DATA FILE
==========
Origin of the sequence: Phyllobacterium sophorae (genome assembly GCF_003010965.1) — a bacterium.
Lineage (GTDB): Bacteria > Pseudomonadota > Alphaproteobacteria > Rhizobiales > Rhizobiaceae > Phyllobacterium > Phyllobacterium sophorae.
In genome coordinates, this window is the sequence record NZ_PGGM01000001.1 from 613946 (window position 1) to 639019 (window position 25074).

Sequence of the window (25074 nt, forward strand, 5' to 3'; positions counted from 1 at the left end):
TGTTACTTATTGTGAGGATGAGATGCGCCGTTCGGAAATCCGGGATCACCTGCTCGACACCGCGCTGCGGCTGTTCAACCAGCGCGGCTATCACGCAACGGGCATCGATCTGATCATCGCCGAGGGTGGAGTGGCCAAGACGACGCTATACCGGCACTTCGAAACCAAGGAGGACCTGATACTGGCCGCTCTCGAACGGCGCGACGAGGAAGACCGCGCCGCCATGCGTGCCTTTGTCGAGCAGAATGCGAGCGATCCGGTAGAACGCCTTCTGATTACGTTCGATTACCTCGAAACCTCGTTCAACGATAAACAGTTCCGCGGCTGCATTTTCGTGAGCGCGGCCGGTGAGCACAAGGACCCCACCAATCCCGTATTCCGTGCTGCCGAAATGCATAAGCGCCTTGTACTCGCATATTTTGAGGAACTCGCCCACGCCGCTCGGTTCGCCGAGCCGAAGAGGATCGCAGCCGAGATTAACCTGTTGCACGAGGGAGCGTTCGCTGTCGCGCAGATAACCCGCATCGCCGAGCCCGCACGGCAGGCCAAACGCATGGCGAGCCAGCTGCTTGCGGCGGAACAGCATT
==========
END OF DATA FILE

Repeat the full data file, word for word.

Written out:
Origin of the sequence: Phyllobacterium sophorae (genome assembly GCF_003010965.1) — a bacterium.
Lineage (GTDB): Bacteria > Pseudomonadota > Alphaproteobacteria > Rhizobiales > Rhizobiaceae > Phyllobacterium > Phyllobacterium sophorae.
In genome coordinates, this window is the sequence record NZ_PGGM01000001.1 from 613946 (window position 1) to 639019 (window position 25074).

Sequence of the window (25074 nt, forward strand, 5' to 3'; positions counted from 1 at the left end):
TGTTACTTATTGTGAGGATGAGATGCGCCGTTCGGAAATCCGGGATCACCTGCTCGACACCGCGCTGCGGCTGTTCAACCAGCGCGGCTATCACGCAACGGGCATCGATCTGATCATCGCCGAGGGTGGAGTGGCCAAGACGACGCTATACCGGCACTTCGAAACCAAGGAGGACCTGATACTGGCCGCTCTCGAACGGCGCGACGAGGAAGACCGCGCCGCCATGCGTGCCTTTGTCGAGCAGAATGCGAGCGATCCGGTAGAACGCCTTCTGATTACGTTCGATTACCTCGAAACCTCGTTCAACGATAAACAGTTCCGCGGCTGCATTTTCGTGAGCGCGGCCGGTGAGCACAAGGACCCCACCAATCCCGTATTCCGTGCTGCCGAAATGCATAAGCGCCTTGTACTCGCATATTTTGAGGAACTCGCCCACGCCGCTCGGTTCGCCGAGCCGAAGAGGATCGCAGCCGAGATTAACCTGTTGCACGAGGGAGCGTTCGCTGTCGCGCAGATAACCCGCATCGCCGAGCCCGCACGGCAGGCCAAACGCATGGCGAGCCAGCTGCTTGCGGCGGAACAGCATT